Commodore Cruise Line has unveiled a new advertising campaign and brochure intended to create a new image for the cruise line which at best has had a low national profile. At the same time, Commodore is also undertaking a number of onboard product enhancements, according to David Christopher, Executive Vice President of Sales and Marketing.

"Get Out of Town"

The multi-million dollar campaign, the most aggressive ever for Commodore, is intended to portray the line as anything but boring and stodgy, and to position the line as the primary choice in the value end of the cruise market, according to Christopher.

Featuring the line "Get Out of Town," the new program will encompass regional television commercials, consumer magazine, newspaper and trade advertising, as well as new collateral materials.

The 40-page brochure is a lively and non­ traditional presentation of Commodore's new program. "From cover to cover, this brochure shows the festive, activity-packed vacation experience offered on a Commodore cruise," Christopher said.

Complete descriptions of each destination, including ports of call and scenic highlights, are also featured. Itineraries for each ship are printed on insert cards, for agents or clients to pull out and keep at hand for easy reference.

The brochure also features a special blank rate column for each ship. According to Christopher, this space can be used by travel agents to fill in the special rates they may have with Commodore.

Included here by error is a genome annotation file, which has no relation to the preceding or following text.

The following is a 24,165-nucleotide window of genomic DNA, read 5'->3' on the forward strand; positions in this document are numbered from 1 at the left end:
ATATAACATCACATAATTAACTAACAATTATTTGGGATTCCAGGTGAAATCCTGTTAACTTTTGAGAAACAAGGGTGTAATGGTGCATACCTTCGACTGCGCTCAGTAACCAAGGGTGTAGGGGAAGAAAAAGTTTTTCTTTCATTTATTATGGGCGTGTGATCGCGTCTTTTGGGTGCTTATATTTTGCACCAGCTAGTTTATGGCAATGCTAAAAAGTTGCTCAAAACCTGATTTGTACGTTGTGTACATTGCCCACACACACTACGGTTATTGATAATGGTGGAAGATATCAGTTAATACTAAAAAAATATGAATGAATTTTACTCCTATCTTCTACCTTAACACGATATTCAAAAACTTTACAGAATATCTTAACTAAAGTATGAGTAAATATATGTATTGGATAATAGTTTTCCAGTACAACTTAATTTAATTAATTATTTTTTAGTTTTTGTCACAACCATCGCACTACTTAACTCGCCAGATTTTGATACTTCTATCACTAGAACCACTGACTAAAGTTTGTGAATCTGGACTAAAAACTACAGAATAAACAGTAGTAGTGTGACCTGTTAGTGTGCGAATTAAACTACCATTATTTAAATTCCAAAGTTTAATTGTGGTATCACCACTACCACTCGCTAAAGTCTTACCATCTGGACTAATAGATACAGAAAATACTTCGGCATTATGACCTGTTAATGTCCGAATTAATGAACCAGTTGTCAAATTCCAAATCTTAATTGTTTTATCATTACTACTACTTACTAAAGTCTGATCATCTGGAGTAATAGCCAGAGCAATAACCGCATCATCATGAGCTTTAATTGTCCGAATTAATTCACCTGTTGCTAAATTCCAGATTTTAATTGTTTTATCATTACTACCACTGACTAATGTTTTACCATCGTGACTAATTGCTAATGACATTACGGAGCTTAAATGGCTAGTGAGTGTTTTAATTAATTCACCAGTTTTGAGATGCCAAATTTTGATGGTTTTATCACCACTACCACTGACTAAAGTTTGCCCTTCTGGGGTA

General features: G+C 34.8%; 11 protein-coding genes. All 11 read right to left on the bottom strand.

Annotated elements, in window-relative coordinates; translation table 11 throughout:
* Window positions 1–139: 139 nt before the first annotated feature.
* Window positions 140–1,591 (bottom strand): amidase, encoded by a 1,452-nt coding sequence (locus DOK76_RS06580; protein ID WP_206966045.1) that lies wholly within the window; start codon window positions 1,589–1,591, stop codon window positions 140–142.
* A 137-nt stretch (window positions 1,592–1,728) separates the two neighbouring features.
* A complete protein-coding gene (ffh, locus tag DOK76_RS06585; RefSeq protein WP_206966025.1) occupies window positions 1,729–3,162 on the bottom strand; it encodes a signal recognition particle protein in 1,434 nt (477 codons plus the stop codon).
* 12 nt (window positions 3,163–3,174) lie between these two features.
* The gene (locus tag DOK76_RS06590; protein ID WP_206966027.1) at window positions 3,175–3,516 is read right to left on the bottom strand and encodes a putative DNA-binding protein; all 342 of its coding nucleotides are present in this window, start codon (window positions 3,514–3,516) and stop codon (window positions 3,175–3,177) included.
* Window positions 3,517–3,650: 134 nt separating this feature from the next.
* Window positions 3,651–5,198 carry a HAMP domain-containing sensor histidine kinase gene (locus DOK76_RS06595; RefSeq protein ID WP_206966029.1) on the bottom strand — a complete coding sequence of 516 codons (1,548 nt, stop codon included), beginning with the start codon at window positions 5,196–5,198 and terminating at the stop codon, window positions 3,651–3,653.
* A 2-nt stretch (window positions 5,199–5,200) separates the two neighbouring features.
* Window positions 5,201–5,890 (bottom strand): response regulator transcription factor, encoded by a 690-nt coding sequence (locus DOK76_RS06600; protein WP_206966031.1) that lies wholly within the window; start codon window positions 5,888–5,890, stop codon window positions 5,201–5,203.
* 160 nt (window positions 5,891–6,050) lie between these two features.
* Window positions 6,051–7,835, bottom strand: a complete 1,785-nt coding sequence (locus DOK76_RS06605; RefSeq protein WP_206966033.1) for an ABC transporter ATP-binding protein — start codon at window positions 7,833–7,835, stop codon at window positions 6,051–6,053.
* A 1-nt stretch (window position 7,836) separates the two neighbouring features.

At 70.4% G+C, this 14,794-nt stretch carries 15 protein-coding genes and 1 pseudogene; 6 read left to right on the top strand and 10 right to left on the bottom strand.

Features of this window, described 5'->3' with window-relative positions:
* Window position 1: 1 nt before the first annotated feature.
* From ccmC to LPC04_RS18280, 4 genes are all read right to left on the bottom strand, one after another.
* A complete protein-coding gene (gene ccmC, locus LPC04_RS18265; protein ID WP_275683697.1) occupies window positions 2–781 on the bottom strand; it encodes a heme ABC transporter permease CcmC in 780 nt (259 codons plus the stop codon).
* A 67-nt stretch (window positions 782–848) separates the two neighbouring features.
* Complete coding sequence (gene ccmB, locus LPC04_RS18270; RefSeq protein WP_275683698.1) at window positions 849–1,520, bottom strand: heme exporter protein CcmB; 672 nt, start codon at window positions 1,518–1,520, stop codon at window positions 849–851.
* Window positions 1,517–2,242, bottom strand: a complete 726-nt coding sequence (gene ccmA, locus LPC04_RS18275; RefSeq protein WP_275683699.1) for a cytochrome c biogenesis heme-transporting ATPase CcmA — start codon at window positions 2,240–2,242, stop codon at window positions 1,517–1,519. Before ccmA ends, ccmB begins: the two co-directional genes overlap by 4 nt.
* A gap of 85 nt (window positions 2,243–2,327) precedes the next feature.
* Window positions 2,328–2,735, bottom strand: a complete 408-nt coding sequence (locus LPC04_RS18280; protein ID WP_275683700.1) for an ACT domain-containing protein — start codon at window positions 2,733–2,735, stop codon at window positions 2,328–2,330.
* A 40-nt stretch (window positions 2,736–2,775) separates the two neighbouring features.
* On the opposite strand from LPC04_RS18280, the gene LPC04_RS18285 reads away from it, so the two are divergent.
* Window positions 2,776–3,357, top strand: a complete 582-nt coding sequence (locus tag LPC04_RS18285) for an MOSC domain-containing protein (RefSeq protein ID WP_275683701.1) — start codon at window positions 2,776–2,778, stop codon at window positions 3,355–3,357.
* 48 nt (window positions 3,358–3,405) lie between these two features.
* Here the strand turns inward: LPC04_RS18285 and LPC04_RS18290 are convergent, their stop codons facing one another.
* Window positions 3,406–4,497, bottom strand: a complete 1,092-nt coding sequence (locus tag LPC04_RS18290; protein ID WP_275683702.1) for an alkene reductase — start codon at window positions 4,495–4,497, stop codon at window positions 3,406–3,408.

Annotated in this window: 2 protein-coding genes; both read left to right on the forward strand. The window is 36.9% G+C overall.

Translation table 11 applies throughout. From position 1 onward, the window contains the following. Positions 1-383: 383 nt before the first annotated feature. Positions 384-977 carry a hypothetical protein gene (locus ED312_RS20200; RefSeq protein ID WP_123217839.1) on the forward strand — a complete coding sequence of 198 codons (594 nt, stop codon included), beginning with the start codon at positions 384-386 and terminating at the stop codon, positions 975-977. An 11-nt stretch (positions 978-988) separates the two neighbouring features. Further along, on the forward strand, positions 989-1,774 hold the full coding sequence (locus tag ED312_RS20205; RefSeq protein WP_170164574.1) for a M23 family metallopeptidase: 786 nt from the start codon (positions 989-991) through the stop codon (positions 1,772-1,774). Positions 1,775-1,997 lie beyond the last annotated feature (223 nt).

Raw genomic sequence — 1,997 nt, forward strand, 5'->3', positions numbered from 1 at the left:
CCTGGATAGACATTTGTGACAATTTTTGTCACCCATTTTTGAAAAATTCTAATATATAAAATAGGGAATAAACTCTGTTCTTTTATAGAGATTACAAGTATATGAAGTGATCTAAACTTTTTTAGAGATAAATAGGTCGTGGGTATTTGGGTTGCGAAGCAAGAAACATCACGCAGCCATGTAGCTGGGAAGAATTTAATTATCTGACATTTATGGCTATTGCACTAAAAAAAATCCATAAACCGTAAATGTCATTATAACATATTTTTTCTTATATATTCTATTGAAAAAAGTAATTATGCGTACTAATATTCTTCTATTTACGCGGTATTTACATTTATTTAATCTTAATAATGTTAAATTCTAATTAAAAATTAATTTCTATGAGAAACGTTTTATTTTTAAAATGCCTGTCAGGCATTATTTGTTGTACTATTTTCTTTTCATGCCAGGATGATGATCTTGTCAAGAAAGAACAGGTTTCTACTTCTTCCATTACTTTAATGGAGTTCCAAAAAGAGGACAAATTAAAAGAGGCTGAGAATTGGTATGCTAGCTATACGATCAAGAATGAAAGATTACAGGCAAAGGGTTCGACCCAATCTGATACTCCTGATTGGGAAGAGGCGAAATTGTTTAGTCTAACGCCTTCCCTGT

Christopher also said that they had conducted focus groups composed of travel agents and consumers, the latter representing cruisers, non­ cruisers and experienced cruisers. Among other things, participants were asked to comment on 12 consumer magazine ads from different cruise lines. Christopher said that the focus groups noted that the ads all looked alike and that neither the agents nor the consumers were able to identify most of the ads.

Television

Commodore's first-ever television advertising campaign began on January 5, initially in 15 major markets across the U.S. Two thirty-second commercials air on ABC, CBS and NBC. Christopher noted that the frequency would be similar to or exceeding advertising by other cruise lines in the same markets.

The two commercials feature a librarian from Peoria and an accountant from Boise, respectively. The librarian is day-dreaming that she is a countess from a tiny European principality and a mermaid on a romantic escapade. But reality brings her back to a seemingly grey and boring library setting in Peoria. The accountant is day-dreaming that he is a spy on a secret mission. But he is also brought back to a drab every-day. However, the commercial tells them (and the viewer) "to forget the real world, to get out of town and take a magical Commodore cruise."